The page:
September 14, 2017

FTC is investigating the Equifax breach

The U.S. government is investigating the Equifax breach.

In an unusual move, the Federal Trade Commission confirmed on Thursday that it has opened a probe into the Equifax debacle, which may have compromised the personal information of as many as 143 million Americans.

"The FTC typically does not comment on ongoing investigations," Peter Kaplan, the FTC's acting director of public affairs, said in a statement. "However, in light of the intense public interest and the potential impact of this matter, I can confirm that FTC staff is investigating the Equifax data breach."

Reps for Equifax did not immediately respond to a request for comment.

The company's stock dropped another 8% in early trading Thursday following the FTC statement. The stock fell 15% on Wednesday on investor concerns of an impending investigation.

The confirmation comes one day after Sen. Mark Warner sent a detailed letter to the acting head of the FTC calling for an investigation into Equifax's handling of the breach.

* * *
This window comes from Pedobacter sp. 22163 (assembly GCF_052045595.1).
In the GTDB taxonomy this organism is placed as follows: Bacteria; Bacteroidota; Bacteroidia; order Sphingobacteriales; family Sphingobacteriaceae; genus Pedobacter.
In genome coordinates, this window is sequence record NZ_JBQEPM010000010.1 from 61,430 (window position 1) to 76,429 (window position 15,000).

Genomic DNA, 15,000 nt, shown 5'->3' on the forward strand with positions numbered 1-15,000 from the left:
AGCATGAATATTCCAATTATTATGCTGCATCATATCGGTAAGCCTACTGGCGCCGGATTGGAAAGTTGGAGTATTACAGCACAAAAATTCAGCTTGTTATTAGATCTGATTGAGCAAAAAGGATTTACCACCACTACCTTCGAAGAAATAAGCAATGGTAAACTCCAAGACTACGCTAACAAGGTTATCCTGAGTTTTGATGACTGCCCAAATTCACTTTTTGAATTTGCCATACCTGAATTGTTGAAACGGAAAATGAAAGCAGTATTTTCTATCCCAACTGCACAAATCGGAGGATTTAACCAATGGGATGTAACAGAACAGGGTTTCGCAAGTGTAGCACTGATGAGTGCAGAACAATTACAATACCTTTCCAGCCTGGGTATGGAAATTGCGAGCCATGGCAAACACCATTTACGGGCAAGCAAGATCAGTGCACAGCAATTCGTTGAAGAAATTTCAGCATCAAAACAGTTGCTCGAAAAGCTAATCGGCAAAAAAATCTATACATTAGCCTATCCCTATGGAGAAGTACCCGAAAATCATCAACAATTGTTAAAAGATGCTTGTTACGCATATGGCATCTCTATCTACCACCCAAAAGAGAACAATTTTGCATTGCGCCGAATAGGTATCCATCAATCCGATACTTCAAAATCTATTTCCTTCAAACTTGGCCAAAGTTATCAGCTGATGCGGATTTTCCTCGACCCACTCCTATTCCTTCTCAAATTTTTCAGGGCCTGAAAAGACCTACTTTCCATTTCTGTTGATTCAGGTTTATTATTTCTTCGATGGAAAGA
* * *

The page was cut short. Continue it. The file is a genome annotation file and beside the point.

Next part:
In particular, Warren called for the agency to scrutinize Equifax for potential security lapses and its poor handling of customer service after the breach was disclosed.

Earlier this week, a bipartisan group of dozens of senators also sent a letter urging the FTC, Department of Justice and the Securities and Exchange Commission to investigate Equifax over its executives' stock sales.

Three Equifax executives sold shares of the credit-reporting firm worth nearly $2 million shortly after the breach was discovered. The sales came before the breach was announced to the public.

Equifax may not be the largest data breach ever in terms of the number of people affected, but it may be more significant because of the sensitive information at risk: social security numbers, addresses and the numbers of some driver's licenses.

Maura Healey, the attorney general of Massachusetts, said this week she intends to file the first state lawsuit against Equifax over the breach.

Jeb Hensarling, a Republican Congressman from Texas and the chairman of the House Financial Services Committee, said last Friday that preparations are already underway for a congressional hearing on the matter.

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